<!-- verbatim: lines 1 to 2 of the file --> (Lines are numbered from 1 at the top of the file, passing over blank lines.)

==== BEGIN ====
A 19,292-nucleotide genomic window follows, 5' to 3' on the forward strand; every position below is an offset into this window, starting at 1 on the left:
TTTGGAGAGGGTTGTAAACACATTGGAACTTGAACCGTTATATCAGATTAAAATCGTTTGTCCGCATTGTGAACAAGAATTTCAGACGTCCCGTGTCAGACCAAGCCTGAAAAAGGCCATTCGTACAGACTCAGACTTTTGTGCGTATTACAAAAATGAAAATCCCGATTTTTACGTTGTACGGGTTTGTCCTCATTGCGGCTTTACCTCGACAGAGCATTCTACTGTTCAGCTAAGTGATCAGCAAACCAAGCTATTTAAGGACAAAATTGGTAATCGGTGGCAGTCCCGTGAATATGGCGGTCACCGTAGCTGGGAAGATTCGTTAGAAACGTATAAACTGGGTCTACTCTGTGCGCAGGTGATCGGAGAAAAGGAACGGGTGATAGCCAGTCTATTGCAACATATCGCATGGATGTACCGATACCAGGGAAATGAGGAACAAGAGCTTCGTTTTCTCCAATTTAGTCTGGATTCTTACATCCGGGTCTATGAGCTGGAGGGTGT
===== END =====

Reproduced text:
A 19,292-nucleotide genomic window follows, 5' to 3' on the forward strand; every position below is an offset into this window, starting at 1 on the left:
TTTGGAGAGGGTTGTAAACACATTGGAACTTGAACCGTTATATCAGATTAAAATCGTTTGTCCGCATTGTGAACAAGAATTTCAGACGTCCCGTGTCAGACCAAGCCTGAAAAAGGCCATTCGTACAGACTCAGACTTTTGTGCGTATTACAAAAATGAAAATCCCGATTTTTACGTTGTACGGGTTTGTCCTCATTGCGGCTTTACCTCGACAGAGCATTCTACTGTTCAGCTAAGTGATCAGCAAACCAAGCTATTTAAGGACAAAATTGGTAATCGGTGGCAGTCCCGTGAATATGGCGGTCACCGTAGCTGGGAAGATTCGTTAGAAACGTATAAACTGGGTCTACTCTGTGCGCAGGTGATCGGAGAAAAGGAACGGGTGATAGCCAGTCTATTGCAACATATCGCATGGATGTACCGATACCAGGGAAATGAGGAACAAGAGCTTCGTTTTCTCCAATTTAGTCTGGATTCTTACATCCGGGTCTATGAGCTGGAGGGTGT